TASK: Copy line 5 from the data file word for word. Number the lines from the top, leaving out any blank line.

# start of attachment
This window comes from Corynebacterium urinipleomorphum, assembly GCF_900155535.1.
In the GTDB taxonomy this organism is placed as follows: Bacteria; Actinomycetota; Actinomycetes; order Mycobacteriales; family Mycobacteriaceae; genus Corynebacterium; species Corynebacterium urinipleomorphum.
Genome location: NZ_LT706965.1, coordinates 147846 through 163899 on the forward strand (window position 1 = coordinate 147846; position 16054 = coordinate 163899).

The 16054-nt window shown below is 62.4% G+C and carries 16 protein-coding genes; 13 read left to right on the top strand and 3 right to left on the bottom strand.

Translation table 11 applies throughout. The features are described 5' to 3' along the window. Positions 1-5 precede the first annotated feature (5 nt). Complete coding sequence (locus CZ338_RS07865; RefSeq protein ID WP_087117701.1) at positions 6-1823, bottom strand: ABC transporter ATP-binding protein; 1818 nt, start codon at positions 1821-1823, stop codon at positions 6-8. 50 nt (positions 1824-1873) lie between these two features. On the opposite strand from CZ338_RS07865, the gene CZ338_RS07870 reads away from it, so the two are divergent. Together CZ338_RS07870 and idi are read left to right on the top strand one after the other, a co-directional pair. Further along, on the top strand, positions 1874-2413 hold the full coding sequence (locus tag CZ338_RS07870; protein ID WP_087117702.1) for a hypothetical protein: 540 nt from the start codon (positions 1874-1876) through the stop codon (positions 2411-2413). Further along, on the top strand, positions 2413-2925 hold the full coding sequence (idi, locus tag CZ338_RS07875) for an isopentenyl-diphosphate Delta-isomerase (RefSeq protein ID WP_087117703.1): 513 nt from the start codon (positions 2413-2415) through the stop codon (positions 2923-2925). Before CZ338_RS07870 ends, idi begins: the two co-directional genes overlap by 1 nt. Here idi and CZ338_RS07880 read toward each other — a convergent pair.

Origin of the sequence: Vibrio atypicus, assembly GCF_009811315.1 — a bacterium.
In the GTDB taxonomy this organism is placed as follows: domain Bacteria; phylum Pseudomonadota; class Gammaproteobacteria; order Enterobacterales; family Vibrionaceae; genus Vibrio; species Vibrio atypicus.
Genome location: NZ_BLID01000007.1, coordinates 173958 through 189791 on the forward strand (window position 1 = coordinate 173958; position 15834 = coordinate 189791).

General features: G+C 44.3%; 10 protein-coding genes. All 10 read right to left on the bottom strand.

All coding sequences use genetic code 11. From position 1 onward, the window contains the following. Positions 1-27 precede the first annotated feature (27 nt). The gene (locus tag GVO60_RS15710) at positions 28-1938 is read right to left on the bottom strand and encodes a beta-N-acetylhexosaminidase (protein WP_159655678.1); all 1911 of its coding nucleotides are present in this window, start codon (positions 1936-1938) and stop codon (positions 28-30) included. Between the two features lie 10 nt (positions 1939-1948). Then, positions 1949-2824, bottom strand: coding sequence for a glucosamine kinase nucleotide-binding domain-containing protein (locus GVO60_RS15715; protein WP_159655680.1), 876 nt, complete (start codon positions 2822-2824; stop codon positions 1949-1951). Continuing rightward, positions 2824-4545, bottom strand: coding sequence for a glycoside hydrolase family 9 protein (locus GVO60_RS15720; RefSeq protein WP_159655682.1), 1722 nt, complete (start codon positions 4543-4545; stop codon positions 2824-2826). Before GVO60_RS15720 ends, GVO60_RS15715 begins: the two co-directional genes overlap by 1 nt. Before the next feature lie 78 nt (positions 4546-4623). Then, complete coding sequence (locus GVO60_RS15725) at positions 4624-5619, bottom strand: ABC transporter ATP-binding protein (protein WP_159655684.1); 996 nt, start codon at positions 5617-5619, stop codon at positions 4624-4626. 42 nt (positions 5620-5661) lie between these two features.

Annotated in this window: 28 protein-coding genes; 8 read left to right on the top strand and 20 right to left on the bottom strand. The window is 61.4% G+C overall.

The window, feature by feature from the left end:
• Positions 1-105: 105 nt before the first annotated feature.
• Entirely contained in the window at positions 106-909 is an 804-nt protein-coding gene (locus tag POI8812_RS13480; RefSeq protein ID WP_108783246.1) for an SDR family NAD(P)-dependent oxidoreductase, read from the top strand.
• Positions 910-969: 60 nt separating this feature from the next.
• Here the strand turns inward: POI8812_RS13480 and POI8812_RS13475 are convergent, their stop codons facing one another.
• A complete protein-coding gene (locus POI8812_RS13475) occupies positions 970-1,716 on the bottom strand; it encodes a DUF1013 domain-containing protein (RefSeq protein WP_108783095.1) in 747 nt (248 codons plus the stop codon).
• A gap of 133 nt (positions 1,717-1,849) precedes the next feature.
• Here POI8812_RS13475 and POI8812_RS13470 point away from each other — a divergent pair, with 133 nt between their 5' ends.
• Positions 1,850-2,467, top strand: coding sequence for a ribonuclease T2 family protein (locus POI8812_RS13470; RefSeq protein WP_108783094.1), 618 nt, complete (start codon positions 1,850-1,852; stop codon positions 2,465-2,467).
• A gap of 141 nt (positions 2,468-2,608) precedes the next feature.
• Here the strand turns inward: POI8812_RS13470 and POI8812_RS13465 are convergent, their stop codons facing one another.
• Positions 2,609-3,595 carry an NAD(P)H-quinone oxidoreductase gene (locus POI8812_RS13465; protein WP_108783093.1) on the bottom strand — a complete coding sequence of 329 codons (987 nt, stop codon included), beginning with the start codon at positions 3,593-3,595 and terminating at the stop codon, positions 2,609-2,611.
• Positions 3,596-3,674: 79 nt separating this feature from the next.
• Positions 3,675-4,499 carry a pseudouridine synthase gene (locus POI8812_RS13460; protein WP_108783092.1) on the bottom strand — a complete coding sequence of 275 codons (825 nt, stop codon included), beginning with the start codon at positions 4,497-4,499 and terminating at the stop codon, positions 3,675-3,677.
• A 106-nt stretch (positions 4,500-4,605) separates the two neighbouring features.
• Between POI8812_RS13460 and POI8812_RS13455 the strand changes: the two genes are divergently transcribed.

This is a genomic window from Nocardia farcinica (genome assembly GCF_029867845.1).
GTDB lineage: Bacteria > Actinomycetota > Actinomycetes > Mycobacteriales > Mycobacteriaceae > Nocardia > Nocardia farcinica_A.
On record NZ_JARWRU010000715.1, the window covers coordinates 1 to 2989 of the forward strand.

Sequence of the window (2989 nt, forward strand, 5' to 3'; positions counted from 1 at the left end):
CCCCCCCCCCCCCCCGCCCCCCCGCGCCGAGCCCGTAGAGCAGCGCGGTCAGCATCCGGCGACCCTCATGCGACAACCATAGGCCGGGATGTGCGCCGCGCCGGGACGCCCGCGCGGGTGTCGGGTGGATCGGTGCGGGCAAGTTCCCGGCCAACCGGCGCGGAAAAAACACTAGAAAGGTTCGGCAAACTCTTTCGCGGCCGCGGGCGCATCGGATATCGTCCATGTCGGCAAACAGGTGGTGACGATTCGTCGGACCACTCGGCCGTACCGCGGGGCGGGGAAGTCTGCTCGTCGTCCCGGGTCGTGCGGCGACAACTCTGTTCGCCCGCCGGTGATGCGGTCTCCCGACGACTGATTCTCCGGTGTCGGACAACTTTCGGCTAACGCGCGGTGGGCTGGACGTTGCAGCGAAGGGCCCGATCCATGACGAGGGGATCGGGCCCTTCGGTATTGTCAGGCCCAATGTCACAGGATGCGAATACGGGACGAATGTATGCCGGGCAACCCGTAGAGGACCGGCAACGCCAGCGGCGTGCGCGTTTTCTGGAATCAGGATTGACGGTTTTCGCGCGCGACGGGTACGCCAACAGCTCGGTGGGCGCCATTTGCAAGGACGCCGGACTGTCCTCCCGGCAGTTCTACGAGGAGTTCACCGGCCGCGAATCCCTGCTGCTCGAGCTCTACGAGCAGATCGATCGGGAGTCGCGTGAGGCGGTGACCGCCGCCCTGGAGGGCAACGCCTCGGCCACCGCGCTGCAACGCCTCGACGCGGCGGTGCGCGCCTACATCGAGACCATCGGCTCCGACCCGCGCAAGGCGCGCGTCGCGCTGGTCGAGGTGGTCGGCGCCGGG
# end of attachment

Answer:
Translation table 11 applies throughout. The features are described 5' to 3' along the window. Positions 1-5 precede the first annotated feature (5 nt). Complete coding sequence (locus CZ338_RS07865; RefSeq protein ID WP_087117701.1) at positions 6-1823, bottom strand: ABC transporter ATP-binding protein; 1818 nt, start codon at positions 1821-1823, stop codon at positions 6-8. 50 nt (positions 1824-1873) lie between these two features. On the opposite strand from CZ338_RS07865, the gene CZ338_RS07870 reads away from it, so the two are divergent. Together CZ338_RS07870 and idi are read left to right on the top strand one after the other, a co-directional pair. Further along, on the top strand, positions 1874-2413 hold the full coding sequence (locus tag CZ338_RS07870; protein ID WP_087117702.1) for a hypothetical protein: 540 nt from the start codon (positions 1874-1876) through the stop codon (positions 2411-2413). Further along, on the top strand, positions 2413-2925 hold the full coding sequence (idi, locus tag CZ338_RS07875) for an isopentenyl-diphosphate Delta-isomerase (RefSeq protein ID WP_087117703.1): 513 nt from the start codon (positions 2413-2415) through the stop codon (positions 2923-2925). Before CZ338_RS07870 ends, idi begins: the two co-directional genes overlap by 1 nt. Here idi and CZ338_RS07880 read toward each other — a convergent pair.